Tuesday, January 27, 2009

the little things

I confess that....it is really the small little things that I find bring me more pleasure than any sort of big event.

Some examples:
  • Blankets. There is very little that comes close to the comfort a warm blanket can bring on a cold day/night. Even nicer, the fact that my husband will pile as many on me as I ask for each night to be sure I'm kept warm.
  • Chocolate. A few times, I've seen stories on extending life through intense calorie deprivation. Honestly, I'll sacrifice a few years. Life with no chocolate wouldn't be nearly as enjoyable. There's something so wonderful in that moment of indulgence.
  • Red wine. See chocolate. I think there's also a mental element...red wine signals to my mind that it is the weekend and I can relax and enjoy.
  • Endorphins. I don't "like" working out, but I'm definitely an endorphin junkie. There are a lot of things are bodies do that baffle me (why does evolution letting healing cuts itch so you scratch them open again?). But endorphins make sense. Do good for your body and you get to feel good too.
  • Email. I'm just not a phone person (which is ironic given my job). I express myself much better in writing than on the phone and more comfortably. I'd have "lost" may more people without email. It even helps maintain connection with the Boy during the day since I don't have to worry about interrupting a good thought train.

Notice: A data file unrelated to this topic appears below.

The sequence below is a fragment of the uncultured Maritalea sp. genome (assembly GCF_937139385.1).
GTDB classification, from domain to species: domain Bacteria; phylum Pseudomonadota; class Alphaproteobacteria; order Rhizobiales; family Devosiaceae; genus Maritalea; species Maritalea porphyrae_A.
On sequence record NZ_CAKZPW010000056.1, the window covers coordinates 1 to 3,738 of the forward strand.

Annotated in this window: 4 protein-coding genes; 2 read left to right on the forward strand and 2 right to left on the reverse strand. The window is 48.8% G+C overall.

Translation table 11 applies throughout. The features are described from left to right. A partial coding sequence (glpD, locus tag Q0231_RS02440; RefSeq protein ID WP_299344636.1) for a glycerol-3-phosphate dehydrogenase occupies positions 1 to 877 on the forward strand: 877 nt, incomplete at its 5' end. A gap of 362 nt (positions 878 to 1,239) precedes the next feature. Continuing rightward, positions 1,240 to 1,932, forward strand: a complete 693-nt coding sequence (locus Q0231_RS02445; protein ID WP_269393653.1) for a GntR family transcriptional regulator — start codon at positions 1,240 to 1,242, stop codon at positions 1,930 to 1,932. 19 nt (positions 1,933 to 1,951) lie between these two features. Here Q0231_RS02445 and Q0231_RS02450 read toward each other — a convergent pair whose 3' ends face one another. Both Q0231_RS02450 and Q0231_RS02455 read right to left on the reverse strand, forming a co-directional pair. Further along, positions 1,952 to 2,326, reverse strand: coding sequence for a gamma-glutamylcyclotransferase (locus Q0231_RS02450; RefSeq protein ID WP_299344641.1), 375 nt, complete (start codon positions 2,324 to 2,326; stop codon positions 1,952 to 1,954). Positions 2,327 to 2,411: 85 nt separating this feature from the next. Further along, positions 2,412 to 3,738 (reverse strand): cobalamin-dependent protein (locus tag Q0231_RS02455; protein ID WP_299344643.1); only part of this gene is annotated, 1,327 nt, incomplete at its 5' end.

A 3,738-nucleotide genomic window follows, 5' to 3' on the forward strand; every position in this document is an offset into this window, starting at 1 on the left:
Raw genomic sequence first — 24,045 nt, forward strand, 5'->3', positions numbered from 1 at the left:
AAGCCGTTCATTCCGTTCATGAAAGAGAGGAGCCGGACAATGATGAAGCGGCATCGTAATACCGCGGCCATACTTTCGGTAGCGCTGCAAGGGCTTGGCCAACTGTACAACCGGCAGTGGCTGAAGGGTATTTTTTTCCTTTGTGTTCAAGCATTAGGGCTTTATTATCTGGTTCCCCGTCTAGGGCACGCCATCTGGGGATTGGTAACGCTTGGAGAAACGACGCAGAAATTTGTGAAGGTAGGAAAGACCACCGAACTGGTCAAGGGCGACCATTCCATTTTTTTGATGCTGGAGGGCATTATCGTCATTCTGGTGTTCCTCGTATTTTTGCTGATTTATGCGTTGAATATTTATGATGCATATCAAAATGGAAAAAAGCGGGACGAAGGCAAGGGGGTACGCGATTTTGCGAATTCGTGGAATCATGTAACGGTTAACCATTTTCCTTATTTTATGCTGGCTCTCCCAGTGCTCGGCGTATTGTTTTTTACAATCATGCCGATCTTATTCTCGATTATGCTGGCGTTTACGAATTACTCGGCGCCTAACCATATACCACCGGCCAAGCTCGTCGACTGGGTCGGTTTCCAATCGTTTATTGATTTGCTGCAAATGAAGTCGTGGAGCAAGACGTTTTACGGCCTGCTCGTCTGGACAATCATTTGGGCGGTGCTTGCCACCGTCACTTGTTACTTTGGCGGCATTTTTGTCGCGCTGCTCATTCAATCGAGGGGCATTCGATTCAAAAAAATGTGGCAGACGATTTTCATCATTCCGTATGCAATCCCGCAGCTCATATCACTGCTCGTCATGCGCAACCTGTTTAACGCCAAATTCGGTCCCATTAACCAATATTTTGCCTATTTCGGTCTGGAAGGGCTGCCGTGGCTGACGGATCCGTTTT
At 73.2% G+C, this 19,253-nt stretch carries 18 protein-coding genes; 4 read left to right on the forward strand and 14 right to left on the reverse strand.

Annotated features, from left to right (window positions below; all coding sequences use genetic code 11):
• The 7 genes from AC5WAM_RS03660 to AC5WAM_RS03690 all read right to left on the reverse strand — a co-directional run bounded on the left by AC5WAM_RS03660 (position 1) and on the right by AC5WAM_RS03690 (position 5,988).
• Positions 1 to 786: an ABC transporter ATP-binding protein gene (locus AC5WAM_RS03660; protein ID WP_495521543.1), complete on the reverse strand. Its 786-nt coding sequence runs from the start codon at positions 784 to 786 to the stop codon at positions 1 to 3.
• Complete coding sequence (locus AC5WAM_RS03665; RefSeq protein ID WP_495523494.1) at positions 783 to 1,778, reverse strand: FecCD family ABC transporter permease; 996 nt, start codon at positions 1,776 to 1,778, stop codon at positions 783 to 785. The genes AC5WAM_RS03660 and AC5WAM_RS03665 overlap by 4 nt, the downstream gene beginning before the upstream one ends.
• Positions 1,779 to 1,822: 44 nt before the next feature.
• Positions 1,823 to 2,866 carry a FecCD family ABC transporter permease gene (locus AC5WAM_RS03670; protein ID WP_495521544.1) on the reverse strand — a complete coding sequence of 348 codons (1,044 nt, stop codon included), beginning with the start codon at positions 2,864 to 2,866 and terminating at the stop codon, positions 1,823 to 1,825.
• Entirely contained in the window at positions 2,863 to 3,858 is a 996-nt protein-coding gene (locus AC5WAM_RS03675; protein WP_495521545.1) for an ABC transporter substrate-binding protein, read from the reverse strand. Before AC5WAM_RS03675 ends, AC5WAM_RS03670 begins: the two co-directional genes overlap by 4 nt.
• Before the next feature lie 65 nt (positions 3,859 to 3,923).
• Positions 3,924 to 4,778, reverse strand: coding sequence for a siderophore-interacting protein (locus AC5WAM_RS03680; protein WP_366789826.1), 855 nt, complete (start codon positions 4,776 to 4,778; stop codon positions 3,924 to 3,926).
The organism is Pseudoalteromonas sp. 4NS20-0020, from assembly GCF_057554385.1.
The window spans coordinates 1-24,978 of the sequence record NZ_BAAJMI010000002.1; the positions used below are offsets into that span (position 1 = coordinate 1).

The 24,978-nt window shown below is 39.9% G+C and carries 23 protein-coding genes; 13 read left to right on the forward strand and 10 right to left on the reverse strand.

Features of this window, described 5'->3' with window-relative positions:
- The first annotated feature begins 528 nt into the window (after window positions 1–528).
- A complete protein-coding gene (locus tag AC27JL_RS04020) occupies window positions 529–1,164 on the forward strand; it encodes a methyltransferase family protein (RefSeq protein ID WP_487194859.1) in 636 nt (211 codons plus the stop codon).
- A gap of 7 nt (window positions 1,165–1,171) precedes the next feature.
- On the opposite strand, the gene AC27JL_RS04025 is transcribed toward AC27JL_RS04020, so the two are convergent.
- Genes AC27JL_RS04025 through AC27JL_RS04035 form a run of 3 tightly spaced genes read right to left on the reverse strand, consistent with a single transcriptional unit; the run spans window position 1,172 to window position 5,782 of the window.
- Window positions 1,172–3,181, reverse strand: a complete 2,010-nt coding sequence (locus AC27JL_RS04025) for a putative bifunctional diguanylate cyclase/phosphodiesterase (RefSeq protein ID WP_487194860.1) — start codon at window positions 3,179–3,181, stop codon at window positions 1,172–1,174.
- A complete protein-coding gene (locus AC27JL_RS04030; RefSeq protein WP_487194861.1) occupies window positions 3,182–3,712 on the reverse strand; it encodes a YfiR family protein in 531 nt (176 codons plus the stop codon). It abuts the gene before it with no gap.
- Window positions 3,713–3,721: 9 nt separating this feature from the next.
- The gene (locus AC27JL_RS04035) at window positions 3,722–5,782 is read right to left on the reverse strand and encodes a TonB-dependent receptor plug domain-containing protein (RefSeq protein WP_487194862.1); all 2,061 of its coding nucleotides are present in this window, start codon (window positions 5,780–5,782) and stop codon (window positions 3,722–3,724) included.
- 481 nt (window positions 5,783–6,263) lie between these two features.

• PJs. I put them on as soon as I get home on weeknights and sometimes if I'm home for more than an hour or two on weekends. Another mental symbol to relax. And they are just so darn comfy!
  • Grover. He sits on the rocking chair. And makes me smile. How can Grover not make you smile? He so beats out this Elmo kid that I really don't think was even around 25+ years ago.
  • Good books. When time allows, I love to read a good novel before bed. I love when I feel a connection with the characters. I get to meet new people. And I can put them away when I'm done with them only only see them again if I choose :P
  • Good hair days. No explanation needed. Especially for anyone else with hair that has its own personality (and, on frizzy days, its own zip code!).

Wednesday, January 21, 2009

i see you....or me....

I confess that....I notice what people eat.

I watch the guy on the platform down two huge bear claws in five minutes. I notice the lady order extra cheese and mayo on her sandwich (adding more mayo to tuna is a bit much...even if you like it!). I notice the woman who only gets the side salad and doesn't finish it.

I try really hard not to judge. Maybe this is the only treat this person has had in weeks. Maybe her stomach hurts or she already ate. But I confess to snap judgments that I can't quite put away. "Yeah, buddy, those two bear claws are great for your 300 pound frame." And I really hate the part of me that says that. I try and quiet her down and make her go away. But I can't.